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I run a Facebook group for wine lovers in the American communities of Germany. I started the group when we lived near Stuttgart, and have continued it since we moved up here to Wiesbaden. Stuttgart is “German wine country”, but the Rheingau, which is where Wiesbaden is, could be considered “German wine world”. I had no idea, when we moved up here a couple of years ago, how much more of a wine region the Rhein area is compared to Stuttgart, which now seems much more like beer country to me. If you like German wines, or just want to see if you like them, this area is “must visit” territory. I used to dislike German wines, but I eventually found quite a few that I enjoy. Every year we’ve lived here (since 2014, anyway), I have found even more that appeal to me.

One of Bill’s co-workers, Nora, happened to befriend a trivia loving American lady named Jennipher Schwarz, who married a German man named Klaus, whose family is in the wine business. Naturally, Jennipher and Klaus have a special “in” to German winemakers, but Jennipher is also a chef who has extensive experience captaining boats, too. She’s a fascinating person, and I’m delighted that Bill’s co-worker met her at trivia night! They are both tremendous assets to my little Facebook group, which has grown by leaps and bounds since I started it in 2016.

Jennipher and her husband have a business called Winestones, and they run wine tastings, winery tours, and facilitate wine sales. Last night, they hosted a “wine walk” at Lunkenheimer-Lager, one of several family owned wineries near Ingelsheim am Rhein, a picturesque wine producing town about 40 kilometers from where we live. For 24 euros per person, we got to try generous pours of several wines and have some vegetarian fare…

A few months ago, when the pandemic was in full swing, Jennipher hosted an online wine tasting via Zoom. Bill and I participated in that and had a great time, but this was the first time we’d made it to one of the special wine walk events Winestones hosts. We tried several different wines, walked around the vineyards, and socialized in person for the first time in many months. About everyone in attendance last night, save for the vintners, were Americans who are part of the U.S. military presence up here, but Jennipher has said she gets all kinds of people at her events. Here’s a link to Winestones’ Facebook page, for anyone who happens to read this and would like to get in touch.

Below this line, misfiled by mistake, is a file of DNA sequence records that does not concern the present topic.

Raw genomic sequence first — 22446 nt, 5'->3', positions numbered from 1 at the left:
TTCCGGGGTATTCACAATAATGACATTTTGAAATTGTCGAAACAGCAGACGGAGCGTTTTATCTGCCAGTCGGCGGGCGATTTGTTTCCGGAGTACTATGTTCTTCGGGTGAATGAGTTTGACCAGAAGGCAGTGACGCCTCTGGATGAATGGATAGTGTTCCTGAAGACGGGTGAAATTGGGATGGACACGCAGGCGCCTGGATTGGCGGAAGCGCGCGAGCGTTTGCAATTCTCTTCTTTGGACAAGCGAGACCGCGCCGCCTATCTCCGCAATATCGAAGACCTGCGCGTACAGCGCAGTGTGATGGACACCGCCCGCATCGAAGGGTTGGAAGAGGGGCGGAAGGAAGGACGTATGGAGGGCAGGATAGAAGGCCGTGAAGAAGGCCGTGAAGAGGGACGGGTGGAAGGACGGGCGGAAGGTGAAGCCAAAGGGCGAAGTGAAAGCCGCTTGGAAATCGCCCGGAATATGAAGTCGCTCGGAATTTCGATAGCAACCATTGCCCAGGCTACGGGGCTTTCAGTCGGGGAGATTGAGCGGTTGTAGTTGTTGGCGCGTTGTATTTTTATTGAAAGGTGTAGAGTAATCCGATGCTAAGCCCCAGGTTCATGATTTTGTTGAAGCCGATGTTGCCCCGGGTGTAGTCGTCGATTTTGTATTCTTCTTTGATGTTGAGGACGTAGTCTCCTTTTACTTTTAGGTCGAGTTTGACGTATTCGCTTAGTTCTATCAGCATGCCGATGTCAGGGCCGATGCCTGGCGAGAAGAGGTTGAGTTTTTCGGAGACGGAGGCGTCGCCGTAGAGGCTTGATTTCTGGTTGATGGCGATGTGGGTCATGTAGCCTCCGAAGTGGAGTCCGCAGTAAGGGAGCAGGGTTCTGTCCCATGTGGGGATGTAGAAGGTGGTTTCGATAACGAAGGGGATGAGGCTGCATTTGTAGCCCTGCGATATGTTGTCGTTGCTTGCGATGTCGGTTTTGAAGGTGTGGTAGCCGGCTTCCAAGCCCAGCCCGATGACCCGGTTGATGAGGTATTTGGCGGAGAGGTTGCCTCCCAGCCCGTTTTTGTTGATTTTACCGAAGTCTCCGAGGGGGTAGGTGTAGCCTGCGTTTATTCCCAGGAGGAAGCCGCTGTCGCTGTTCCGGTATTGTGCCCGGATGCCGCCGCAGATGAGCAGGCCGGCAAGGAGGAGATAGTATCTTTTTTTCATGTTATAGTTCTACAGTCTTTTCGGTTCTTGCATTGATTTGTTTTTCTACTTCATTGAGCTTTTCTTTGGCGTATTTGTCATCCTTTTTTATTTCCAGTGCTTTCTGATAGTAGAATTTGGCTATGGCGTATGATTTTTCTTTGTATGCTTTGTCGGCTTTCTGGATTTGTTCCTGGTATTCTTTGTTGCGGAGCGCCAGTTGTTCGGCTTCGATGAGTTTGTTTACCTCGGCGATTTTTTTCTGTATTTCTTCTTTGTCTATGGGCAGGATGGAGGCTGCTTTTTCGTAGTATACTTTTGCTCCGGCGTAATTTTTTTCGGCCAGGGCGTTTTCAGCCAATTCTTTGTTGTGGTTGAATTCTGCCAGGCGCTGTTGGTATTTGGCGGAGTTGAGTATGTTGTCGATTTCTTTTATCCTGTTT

The weather was awesome, and Bill and I took Arran with us… I got lots of great photos, too. Here are a few of them.

The wine walk was up a slight hill, which afforded many beautiful views of the valley. Anyone who visits a winery and does a walk should expect to walk up hills, since grapevines are planted on them for maximum sunshine. Jennipher and Klaus helpfully explained some of the methods used for gathering the local grapes for delicious German wines. She showed us some vines that were planted in April of this year, and told us about a couple of vines that date from the World War II era. The older vines don’t produce as many grapes and are harder to tend, but the grapes they do produce put out very interesting wines for the discriminating palate!

I probably could have sipped wine and taken pictures all night, but unfortunately, it was getting cooler and darker… and all of that wine has to go somewhere. I needed to ladies room in the worst way. Nora and I, feeling our collective oats, headed back down the hill to the facilities. The rest of the group followed, and we went back into the tasting room for a little dessert, more wine, and more talk about wine, as well as a few inappropriate subjects. I’m sure the people who were sitting near Bill and me probably think I’m totally nuts, and I am. But I’ve also been mostly locked down for months and haven’t had anyone to talk to. Even when we took our recent vacation, our most engaging conversation was with the “Shaman”, the artist in Italy who identifies with Geronimo… and maybe the other artist we met in Bolzano. I am somewhat introverted (much more than people realize), but I do need human contact sometimes.

I really regret not participating in one of Winestones’ earlier events this year. What can I say? 2020 has definitely been an unusual year for us and everyone else on the planet. Jennipher says she may do another event in the fall. I hope she will, because now I’ve done two with her and had a blast! And for one of them, I didn’t even have to get dressed or leave my home!

And now that we’ve been to Ingelsheim am Rhein, we will have to go back. We noticed several other inviting looking “Weinguts” in the area, but I would also love to get some more photos. It really is breathtaking scenery. I have missed beautiful countryside views, since we left Jettingen in 2018.

We may manage to get out for a bit today, too, so there could be another post in the very near future!

2 comments on “An August walk in the vineyards…

  1. Dr B says:

    Looks like a nice place, and interesting to see 3 spatburgunder on that wine list. How did they compare to similar US or Burgundy Pinot noirs?

    Like

    1. knotty says:

      Honestly, it’s been so long since I last drank a US or Burgundy pinot that I can’t really say. I might have to get Bill to respond to this question.

      Like

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